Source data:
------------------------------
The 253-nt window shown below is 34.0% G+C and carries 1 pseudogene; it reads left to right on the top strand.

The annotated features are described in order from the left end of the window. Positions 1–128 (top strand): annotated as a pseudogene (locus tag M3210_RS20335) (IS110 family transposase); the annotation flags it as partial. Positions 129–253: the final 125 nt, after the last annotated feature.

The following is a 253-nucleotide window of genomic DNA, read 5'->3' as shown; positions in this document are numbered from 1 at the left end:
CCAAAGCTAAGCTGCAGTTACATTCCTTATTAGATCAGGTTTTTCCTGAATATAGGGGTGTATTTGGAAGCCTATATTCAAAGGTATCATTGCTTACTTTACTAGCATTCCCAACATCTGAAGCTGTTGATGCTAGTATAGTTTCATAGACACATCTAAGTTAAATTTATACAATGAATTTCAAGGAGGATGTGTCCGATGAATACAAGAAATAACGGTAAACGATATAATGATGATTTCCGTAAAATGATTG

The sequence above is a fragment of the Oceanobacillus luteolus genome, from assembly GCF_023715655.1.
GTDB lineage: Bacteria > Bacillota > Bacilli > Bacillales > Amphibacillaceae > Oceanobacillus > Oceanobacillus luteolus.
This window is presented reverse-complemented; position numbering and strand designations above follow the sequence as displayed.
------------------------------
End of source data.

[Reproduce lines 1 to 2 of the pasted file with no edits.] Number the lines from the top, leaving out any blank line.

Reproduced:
The 253-nt window shown below is 34.0% G+C and carries 1 pseudogene; it reads left to right on the top strand.

The annotated features are described in order from the left end of the window. Positions 1–128 (top strand): annotated as a pseudogene (locus tag M3210_RS20335) (IS110 family transposase); the annotation flags it as partial. Positions 129–253: the final 125 nt, after the last annotated feature.